Since I went with Key 8 for Strength and Key 11 for Justice, following Waite’s switch, for an easier comparison, in the above photo I switched 11 for 8 and vice versa in the row of Thoth cards.
Although there are inevitable nods to the Marseille, the reason I didn’t focus my intentions on actively integrating the Marseille is because for Spirit Keeper, my focus is on the esoteric and occult expression of the tarot. The Marseille is by original intention a deck of playing cards that later got appropriated into a form of divination or fortune-telling, whereas both RWS and the Thoth were from beginning to end intended as esoteric and occult expressions of the tarot. You could even argue that both the RWS and the Thoth tarot decks are the product of spell-crafting, born from fertile pools of knowledge and magical experience. That is why these two in particular are the chosen parents.
Let me tell you what your favorite go-to tarot deck says about you. That’s right. I think I know you better than you know yourself. And all from knowing which tarot deck you like.
Tarot de Marseille
You’re kind of an elitist snob. You think your tarot deck is more authentic than other people’s tarot decks and so that makes you better. When you’re talking about tarot, you make sure to emphasize that you read with the Marseille (no, you would say “TdM”) deck because you’re pretty sure that fact alone conveys the depth and breadth of your tarot knowledge.
Esoteric Tarot Deck Pre-1900
You’re an elitist snob. You’re probably a voracious reader of obscure books, especially books bearing titles that begin with “Liber.” You get all academic and historian-y when talking about witchcraft or ceremonial magic.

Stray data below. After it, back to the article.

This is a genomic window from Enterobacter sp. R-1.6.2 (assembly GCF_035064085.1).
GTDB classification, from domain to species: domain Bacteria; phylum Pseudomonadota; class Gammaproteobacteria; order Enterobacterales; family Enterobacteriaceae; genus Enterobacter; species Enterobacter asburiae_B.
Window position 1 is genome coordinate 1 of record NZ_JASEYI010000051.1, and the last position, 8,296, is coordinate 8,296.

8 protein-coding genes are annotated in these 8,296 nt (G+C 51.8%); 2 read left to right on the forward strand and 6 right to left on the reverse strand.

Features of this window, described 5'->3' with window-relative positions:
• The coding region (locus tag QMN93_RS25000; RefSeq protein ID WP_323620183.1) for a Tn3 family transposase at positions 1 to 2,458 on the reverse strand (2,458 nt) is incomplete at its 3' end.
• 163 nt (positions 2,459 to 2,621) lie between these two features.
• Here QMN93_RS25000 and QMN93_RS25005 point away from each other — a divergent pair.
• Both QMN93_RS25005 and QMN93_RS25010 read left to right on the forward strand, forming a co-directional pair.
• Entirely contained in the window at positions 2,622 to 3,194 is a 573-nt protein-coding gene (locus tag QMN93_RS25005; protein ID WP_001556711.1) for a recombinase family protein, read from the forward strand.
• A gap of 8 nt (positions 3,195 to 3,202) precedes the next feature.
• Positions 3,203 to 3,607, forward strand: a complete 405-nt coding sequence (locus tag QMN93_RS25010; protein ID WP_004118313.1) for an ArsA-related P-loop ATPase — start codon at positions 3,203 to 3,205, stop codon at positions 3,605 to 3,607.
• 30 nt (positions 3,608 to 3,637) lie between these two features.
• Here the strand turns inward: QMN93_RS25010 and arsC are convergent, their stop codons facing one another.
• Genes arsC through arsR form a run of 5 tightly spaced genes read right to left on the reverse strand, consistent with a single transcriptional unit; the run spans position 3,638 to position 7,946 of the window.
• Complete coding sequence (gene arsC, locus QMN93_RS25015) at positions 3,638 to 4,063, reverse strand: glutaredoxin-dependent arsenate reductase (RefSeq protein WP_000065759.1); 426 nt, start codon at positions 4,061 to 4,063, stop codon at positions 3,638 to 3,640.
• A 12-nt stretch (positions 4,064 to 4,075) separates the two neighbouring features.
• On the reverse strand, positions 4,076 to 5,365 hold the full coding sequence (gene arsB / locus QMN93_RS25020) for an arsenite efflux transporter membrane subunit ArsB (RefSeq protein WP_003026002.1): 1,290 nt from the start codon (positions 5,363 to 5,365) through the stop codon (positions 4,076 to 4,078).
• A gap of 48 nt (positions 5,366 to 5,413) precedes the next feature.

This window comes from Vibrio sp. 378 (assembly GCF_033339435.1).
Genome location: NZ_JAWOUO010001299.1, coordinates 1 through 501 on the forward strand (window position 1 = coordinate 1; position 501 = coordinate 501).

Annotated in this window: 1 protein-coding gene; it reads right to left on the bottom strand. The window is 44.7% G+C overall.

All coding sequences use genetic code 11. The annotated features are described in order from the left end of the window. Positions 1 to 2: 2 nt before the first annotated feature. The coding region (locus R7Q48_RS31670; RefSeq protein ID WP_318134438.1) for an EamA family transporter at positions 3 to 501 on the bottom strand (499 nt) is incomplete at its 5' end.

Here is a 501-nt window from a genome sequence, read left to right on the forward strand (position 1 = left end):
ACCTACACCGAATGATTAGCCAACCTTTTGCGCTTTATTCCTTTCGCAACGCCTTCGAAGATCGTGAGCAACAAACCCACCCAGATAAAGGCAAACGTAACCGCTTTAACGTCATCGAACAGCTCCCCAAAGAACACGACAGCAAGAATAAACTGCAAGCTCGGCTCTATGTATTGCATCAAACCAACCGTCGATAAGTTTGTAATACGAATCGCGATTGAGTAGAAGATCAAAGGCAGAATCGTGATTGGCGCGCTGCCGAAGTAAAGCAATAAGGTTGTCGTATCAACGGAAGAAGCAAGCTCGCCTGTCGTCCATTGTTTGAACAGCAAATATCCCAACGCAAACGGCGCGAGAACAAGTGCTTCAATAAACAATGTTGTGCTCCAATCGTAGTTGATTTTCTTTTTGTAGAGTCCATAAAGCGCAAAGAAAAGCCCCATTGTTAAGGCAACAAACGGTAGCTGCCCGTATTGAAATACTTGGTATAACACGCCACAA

It’s perplexing that I would take so long to acquire the Mary-el Tarot but it did, just over 2 years from its publication date (February, 2012) by Schiffer Publishing. Now that I have it, I’m even more perplexed at myself for the delay. I’ve been hearing about it here and there, reading reviews, seeing vlogs about it, and even articles in various tarot publications.
Get this deck. No wishy-washy preceding terms like “consider…” or “perhaps you might like…” or “I personally suggest…”– No. Get this deck. You should get this deck. Unless, of course, you only like paintings of pastel rainbows and pretty little kittens and unicorns, absolutely cannot tolerate nudity for whatever reason, or you can only use the straightforward Rider-Waite tradition or you can only use the Marseille or you can only use the Thoth. If any of those are true about you, then yeah, forget it. Stick with what you know. Otherwise, Get. This. Deck.
The card dimensions are 3.36″ x 5.5″ so they are a touch on the large side, but good thing, because I want to see the artwork. The one thing I dislike is the finish. It’s glossy and laminated, which I don’t like in tarot cards. It’s also an unusually thick card stock, rendering it difficult to shuffle. For that reason, I wouldn’t use Mary-el for professional or public readings. This is going to be one of those decks I won’t want others touching.
Though there is notable influence from all three of the main tarot traditions (Marseille, RWS, and Thoth), the Mary-el tarot is very Thoth, except it’s better than the Thoth tarot.
I will start by saying that you only need one tarot deck to be a practitioner. Every deck over one is excess. That being said, if you’re a tarot enthusiast, there will be no convincing you to stop hoarding tarot decks. I mean, you probably only need one pair of shoes, and yet I have fifty. I like to collect. So if you, too, must collect, then at least try to keep your collecting focused. This post will offer tips on building a tarot deck library.